The Stalinization of the GDR was made manifest by party purges. One such purge was directed against Communists who had spent time living in exile in the West, such as Paul Merker, and led to many arrests and long prison sentences. These purges were modeled on measures taken in the Soviet Union but also on the trials of László Rajk in Hungary, Traitsho Kostov in Bulgaria, and Rudolf Slánský in the Czechoslovak Socialist Republic, all of which ended - as we now now - in coerced confessions and the execution of the accused. Similar show trials were also planned in the GDR and were only prevented by Stalin's death on March 5, 1953.
Another central component of the Stalinist system was the cult of personality. On Stalin's 71st birthday (1949), Große Frankfurter Straße and Frankfurter Allee in East Berlin were renamed "Stalinallee" and slated for an enormously labor-intensive remodeling. On August 3, 1951, the first Stalin memorial in Germany was unveiled in East Berlin; on the occasion of Stalin's death, the SED central committee held a session to mourn him, the Council of Ministers ordered a period of national mourning in the GDR, and Johannes R. Becher, the minister of culture, wrote a poem in honor of the deceased Soviet leader.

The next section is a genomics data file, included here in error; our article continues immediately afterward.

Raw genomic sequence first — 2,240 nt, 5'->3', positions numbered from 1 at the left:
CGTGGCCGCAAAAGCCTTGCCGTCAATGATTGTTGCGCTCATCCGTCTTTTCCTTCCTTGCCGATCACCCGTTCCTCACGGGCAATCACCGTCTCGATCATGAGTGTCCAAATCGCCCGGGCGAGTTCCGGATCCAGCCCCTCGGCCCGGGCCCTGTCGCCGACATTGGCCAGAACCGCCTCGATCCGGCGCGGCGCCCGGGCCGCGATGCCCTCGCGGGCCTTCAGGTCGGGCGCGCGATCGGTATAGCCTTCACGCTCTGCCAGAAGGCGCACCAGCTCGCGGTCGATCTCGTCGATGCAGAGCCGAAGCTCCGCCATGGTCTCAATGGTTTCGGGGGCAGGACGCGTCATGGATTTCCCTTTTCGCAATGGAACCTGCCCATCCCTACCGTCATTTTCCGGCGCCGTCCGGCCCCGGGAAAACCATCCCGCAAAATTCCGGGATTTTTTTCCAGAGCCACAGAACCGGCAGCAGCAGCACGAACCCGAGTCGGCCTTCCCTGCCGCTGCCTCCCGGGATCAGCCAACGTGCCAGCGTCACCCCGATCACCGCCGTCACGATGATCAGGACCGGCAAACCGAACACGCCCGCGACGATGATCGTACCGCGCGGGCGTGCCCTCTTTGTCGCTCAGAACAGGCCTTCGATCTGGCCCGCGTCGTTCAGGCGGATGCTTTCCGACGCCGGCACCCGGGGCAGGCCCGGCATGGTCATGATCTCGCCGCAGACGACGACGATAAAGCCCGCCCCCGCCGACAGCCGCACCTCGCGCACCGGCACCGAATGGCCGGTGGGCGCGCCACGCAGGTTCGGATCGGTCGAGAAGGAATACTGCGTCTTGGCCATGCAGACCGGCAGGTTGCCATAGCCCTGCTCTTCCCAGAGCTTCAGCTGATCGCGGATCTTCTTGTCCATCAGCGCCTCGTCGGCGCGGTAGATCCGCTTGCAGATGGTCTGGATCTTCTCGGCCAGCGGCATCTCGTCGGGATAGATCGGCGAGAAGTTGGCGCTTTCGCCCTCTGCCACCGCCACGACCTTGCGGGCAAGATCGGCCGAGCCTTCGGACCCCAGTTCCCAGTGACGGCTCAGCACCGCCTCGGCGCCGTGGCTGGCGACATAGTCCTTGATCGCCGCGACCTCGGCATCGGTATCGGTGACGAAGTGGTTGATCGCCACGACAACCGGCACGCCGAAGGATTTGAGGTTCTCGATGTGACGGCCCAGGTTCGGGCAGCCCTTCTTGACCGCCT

The GDR was de-Stalinized following the Communist Party of the Soviet Union's Twentieth Party Congress in February 1956, where Khrushchev openly condemned Stalin's crimes – but mainly rhetorically and symbolically, not politically. Thus, on March 4, 1956, SED leader Walter Ulbricht wrote in Neues Deutschland that Stalin was not among the classic Marxist thinkers; on April 29, 1956, the East German Politburo even went so far as to assert in Neues Deutschland, the SED party organ, that there had never actually been a cult of personality in the GDR and that Stalinism had never affected the country. Such statements, however, are hard to reconcile with the photograph shown below. Taken four days after Stalin's death, it shows a sea of flowers and a crowd of mourners on Stalinallee. Photo by Gerhard Kiesling.